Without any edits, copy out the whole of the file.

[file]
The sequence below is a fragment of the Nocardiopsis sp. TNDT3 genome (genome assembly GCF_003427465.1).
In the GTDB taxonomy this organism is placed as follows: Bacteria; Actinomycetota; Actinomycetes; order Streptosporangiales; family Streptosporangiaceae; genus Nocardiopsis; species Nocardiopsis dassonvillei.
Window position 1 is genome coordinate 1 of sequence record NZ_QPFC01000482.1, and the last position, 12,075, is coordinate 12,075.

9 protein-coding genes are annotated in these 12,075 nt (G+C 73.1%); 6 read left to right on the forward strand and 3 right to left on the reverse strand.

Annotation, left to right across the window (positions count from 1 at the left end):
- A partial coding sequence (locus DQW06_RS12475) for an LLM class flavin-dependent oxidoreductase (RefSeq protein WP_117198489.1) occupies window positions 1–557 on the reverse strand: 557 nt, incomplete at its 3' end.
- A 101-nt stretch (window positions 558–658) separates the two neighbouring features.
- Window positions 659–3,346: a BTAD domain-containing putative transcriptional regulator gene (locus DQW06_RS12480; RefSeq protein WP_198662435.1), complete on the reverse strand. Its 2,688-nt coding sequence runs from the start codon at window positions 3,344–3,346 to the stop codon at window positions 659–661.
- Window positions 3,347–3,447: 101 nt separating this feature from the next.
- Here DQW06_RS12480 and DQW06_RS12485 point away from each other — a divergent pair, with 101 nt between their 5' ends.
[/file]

The sequence below is a fragment of the Nocardiopsis sp. TNDT3 genome (genome assembly GCF_003427465.1).
In the GTDB taxonomy this organism is placed as follows: Bacteria; Actinomycetota; Actinomycetes; order Streptosporangiales; family Streptosporangiaceae; genus Nocardiopsis; species Nocardiopsis dassonvillei.
Window position 1 is genome coordinate 1 of sequence record NZ_QPFC01000482.1, and the last position, 12,075, is coordinate 12,075.

9 protein-coding genes are annotated in these 12,075 nt (G+C 73.1%); 6 read left to right on the forward strand and 3 right to left on the reverse strand.

Annotation, left to right across the window (positions count from 1 at the left end):
- A partial coding sequence (locus DQW06_RS12475) for an LLM class flavin-dependent oxidoreductase (RefSeq protein WP_117198489.1) occupies window positions 1–557 on the reverse strand: 557 nt, incomplete at its 3' end.
- A 101-nt stretch (window positions 558–658) separates the two neighbouring features.
- Window positions 659–3,346: a BTAD domain-containing putative transcriptional regulator gene (locus DQW06_RS12480; RefSeq protein WP_198662435.1), complete on the reverse strand. Its 2,688-nt coding sequence runs from the start codon at window positions 3,344–3,346 to the stop codon at window positions 659–661.
- Window positions 3,347–3,447: 101 nt separating this feature from the next.
- Here DQW06_RS12480 and DQW06_RS12485 point away from each other — a divergent pair, with 101 nt between their 5' ends.